7. Do you have any must reads / must views?

My friend and I are all going through a phase where we’re revisiting the young adult queer literature and movies, which we used to survive as queer youth.

One of my favorites is Summer Storm, which is a German movie about this kid who’s in love with his best friend, and he goes to crew camp. There’s an emotional sexual adult awakening reflected in a rainstorm. Watch it on Netflix.


As for books – this is weird, and I guess it’s a play and not a book, but I reread Hamlet every year. I love Shakespeare, even though it’s about celebrating classical whiteness. When I first read the play, I was a 16-year-old who had no idea about anything. It spoke to me in a strange way.

8. This might be too much, but – if you could change one thing in the world, what would it be and why?

I wish that the way that people learned about American history was framed as an imperial project. American history makes a lot more sense that way and would definitely be more conducive to dialogue.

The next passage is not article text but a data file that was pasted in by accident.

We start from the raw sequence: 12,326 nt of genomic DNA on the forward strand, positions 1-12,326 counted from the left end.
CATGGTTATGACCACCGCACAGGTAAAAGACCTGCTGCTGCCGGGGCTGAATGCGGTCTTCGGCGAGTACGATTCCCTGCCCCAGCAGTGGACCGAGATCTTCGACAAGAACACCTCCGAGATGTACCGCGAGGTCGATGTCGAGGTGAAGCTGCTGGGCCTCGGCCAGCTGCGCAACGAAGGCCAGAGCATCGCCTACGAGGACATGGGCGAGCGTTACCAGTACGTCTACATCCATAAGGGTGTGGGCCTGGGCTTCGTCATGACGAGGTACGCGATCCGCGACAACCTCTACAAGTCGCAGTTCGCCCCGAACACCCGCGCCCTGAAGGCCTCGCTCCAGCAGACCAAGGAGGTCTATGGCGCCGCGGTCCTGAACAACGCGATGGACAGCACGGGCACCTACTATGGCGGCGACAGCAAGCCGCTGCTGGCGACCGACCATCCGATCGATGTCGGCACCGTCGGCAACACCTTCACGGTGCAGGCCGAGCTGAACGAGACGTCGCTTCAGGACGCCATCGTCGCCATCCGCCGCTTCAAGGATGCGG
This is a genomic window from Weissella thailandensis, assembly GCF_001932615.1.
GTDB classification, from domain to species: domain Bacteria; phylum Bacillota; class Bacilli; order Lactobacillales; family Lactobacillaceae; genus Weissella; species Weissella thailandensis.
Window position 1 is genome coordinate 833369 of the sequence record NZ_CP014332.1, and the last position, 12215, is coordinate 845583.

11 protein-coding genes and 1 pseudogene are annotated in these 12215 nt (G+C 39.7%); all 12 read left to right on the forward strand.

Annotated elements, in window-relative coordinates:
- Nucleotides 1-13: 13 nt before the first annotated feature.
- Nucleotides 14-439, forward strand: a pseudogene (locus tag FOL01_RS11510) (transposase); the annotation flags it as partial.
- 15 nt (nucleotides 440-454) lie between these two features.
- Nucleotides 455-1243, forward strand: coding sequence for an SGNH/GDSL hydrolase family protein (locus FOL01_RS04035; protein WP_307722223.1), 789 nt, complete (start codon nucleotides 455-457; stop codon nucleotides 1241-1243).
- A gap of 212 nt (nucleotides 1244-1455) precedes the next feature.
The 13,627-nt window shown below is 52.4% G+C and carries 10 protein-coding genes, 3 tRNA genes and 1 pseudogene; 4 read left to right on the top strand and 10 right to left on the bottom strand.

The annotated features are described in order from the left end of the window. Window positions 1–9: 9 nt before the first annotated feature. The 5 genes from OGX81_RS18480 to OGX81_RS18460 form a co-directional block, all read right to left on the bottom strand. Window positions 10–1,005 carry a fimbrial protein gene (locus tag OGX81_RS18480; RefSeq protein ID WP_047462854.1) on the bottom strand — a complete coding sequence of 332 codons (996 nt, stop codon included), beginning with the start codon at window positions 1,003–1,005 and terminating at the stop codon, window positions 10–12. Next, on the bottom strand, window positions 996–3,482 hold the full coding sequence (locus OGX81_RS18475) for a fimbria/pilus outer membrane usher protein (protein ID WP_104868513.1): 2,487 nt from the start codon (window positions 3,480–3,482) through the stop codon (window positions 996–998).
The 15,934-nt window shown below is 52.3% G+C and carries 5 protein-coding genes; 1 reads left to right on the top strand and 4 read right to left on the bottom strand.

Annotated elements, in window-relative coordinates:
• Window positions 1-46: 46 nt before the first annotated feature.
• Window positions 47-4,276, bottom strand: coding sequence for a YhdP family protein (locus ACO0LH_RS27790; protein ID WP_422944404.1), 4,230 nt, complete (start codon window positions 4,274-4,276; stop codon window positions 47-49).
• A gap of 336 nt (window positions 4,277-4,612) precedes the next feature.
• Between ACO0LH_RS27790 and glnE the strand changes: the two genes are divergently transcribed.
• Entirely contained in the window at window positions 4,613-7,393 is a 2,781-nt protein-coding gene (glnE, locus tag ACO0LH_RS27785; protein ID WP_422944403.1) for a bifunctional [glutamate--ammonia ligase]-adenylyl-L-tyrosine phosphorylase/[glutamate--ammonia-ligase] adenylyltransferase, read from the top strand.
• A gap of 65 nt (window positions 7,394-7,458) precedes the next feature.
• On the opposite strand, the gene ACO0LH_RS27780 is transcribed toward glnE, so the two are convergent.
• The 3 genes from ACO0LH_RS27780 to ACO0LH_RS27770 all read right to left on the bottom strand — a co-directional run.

9. Favorite classes at Brown?

Human Skeleton in Anthropology – I’m going be the TA in the spring so holla at me! The second is no longer offered, but it was about migrant women workers, taught by a grad student (and all-around bad bitch) in American Studies, Maria Hwang. We talked about real ideas and conversations rooted in the readings.

10. Add a question and tag the next person (or people) that you are inspired by!

What’s the best and worst piece of advice that you’ve received? But don’t tell me which is which.

Tagged: Sydney Peak, Leila Blatt, Darian Suratt, Jordan Shaw, Katie Byron, Jamie Marsicano, Krishan Aghi, Paul Tran, Jonathan Cohen

1 Comment
  1. Shout out/enormous thank you to Amy LaCount, who was kind, patient, and funny while organizing and throughout my interview and who did a wonderful, wonderful job of making sense of my jumbled words and thoughts.